German Cryptanalysis of the M-209

This 1947 document describes a German machine to cryptanalyze the American M-209 mechanical encryption machine. I can't figure out anything about how it works.

EDITED TO ADD (5/14): German attacks on the M-209.

Posted on May 12, 2015 at 4:13 PM • 8 Comments

Comments

MatthiasMay 13, 2015 11:29 AM

It'd be interesting to look at the original.
This English translation, not so much.
(I'm German.)

ArneMay 13, 2015 1:07 PM

Found a page about German attacks on M-209: http://www.jfbouch.fr/crypto/m209/ticom.html

Quote:

The TICOM most important document about M-209 is DF-120. It is an English translation of a German document which originates from OKH. Its English title is "REPORT ON THE SOLUTION OF MESSAGES IN DEPTH OF THE AMERICAN CIPHER DEVICE M-209".


The break of a key which results of messages "in depth" is described in detail. We assume a probable word in a message. We move the word at each possible position and visualize decryption corresponding to this position in the second message. If the probable word is located at the right place, there is a piece of plain text in the second message at the same position. By using strips of paper, the German accelerate this method. The cryptanalyst Alfred Pokorn created a stuff to print the strips.

Then, the paper presents a method to find an overlap even when a gap exists (and messages do have different indicators). It was a statistical method based on the supposed presence of frequent trigrams appearing in deciphering when messages were superimposed. This method is better than Friedman's IC (Index of Coincidence) or Turing's Bamburismus, but it is only valid against Hagelin Serie C machines. An overlap of only 50 letters from two messages can be sufficient to find a depth. In comparison, it is necessary to have an overlap of several hundred of letters to do the same thing with IC method.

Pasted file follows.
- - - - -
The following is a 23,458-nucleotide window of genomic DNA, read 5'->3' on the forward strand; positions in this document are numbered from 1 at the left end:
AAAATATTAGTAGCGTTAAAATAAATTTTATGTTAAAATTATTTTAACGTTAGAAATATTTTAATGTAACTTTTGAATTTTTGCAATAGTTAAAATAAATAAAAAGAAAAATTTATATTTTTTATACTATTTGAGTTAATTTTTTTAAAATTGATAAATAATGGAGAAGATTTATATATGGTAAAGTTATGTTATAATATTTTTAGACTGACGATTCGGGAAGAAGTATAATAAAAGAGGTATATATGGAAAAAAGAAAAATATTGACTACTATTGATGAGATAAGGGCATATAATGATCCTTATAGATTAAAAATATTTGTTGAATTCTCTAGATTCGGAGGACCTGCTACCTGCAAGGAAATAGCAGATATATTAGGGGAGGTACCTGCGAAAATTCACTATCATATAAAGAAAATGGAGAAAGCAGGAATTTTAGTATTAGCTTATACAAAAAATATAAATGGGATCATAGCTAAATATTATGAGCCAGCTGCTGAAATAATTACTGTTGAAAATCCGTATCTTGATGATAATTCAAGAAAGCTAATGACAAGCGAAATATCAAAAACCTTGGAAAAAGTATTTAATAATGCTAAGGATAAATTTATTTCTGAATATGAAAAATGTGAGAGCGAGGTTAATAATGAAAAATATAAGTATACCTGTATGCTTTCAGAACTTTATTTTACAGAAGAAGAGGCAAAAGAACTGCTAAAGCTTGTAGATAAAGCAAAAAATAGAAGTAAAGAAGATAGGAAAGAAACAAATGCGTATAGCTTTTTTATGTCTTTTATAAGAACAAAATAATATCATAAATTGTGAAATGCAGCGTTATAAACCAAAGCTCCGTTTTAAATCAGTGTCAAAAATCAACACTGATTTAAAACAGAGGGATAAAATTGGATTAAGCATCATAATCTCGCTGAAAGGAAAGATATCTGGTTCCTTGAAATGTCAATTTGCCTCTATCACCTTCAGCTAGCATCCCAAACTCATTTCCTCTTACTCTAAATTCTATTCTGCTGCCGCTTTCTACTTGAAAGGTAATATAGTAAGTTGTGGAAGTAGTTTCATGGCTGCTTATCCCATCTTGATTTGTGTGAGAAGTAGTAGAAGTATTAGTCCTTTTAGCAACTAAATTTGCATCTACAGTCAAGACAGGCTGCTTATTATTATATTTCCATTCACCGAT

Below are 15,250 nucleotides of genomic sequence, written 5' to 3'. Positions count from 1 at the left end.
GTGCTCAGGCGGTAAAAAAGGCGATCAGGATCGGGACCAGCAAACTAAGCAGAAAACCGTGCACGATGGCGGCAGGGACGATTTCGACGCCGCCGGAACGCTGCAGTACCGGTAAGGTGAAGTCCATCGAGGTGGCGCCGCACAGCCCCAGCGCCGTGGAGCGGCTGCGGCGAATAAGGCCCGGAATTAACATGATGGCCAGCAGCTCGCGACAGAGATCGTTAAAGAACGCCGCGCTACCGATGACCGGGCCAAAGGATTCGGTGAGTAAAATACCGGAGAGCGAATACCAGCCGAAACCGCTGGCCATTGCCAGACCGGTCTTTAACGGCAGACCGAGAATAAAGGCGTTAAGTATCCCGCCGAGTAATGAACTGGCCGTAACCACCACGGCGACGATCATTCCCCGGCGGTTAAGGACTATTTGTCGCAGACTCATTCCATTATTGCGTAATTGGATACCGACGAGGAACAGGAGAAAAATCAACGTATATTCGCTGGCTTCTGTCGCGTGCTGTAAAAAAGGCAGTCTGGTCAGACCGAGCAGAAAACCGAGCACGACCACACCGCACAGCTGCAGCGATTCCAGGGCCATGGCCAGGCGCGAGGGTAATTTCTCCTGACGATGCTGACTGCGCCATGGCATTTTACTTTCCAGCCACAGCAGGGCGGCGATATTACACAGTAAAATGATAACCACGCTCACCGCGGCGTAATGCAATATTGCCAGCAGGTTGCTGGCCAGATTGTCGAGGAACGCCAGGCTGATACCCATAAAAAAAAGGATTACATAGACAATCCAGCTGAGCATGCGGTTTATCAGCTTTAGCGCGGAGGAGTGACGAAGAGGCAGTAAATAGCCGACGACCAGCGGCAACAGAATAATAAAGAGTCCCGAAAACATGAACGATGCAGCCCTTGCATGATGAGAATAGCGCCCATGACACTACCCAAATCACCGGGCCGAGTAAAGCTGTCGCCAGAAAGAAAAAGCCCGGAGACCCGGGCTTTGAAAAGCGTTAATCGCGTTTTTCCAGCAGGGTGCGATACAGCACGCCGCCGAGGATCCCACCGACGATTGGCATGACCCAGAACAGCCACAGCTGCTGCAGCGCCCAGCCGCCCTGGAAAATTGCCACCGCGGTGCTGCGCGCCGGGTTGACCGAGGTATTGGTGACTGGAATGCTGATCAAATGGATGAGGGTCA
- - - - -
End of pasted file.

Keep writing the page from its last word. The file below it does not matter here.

Z.Lozinski.May 13, 2015 2:58 PM

Christos has a page on what he calls the German bombe, which looks like the same TICOM documents are the source:

http://chris-intel-corner.blogspot.co.uk/2013/04/the-german-bombe-and-m-209-cipher.html

He also has link to an interview in Heise (in German) with Reinold Weber, one of the designers of the machine:

http://www.heise.de/tp/artikel/18/18371/1.html

From the Heise article it looks like the break is dependent on the way numbers were spelled out in messages, so that in a message of 1000-4000 characters this gives a crib. There is not much more technical detail.

This makes sense of some comments by the German computer scientist Prof. F.L Bauer in his 1996 book "Decrypted Secrets" where he says: " Perhaps as a result of the way the Second World War ended, little has been known about unauthorized decryption from the German side (apart fron Rohrbach's success) but it would be wrong to conclude that there were none. Bauer was better known for work on Algol, and the NATO Software Conference, but he served in the Werhmacht in WW2 and I have the impression that many of the unsourced comments in his book are from personal knowledge.

IanMay 13, 2015 10:06 PM

As I was reading the paper it occurred to me that it was describing a device very much like the Turing designed Bombe machine. The Bombe performed the same function for the German Enigma machines during WWII, using a crib to determine the initial settings and then working through various combinations until reaching a "stop".

It was only after coming to this conclusion that I read the other comments and I, too, agree that is likely to be the German Bombe that Z.Lozinski refers to in his comments.

hermanMay 13, 2015 10:57 PM

Off topic: I'm wondering what new weasel words the NSA will come up with to justify the continuation of their mass snooping, despite the intensions of the new Freedom act.

As far as the NSA is concerned, when they record and store data, they are not actually collecting it. They are merely delaying the data transmission and preventing its decay.

rgaffMay 14, 2015 12:31 AM

@ herman

"preventing its decay" oh I like that one. That's classic. See they're actually performing a great service... :)

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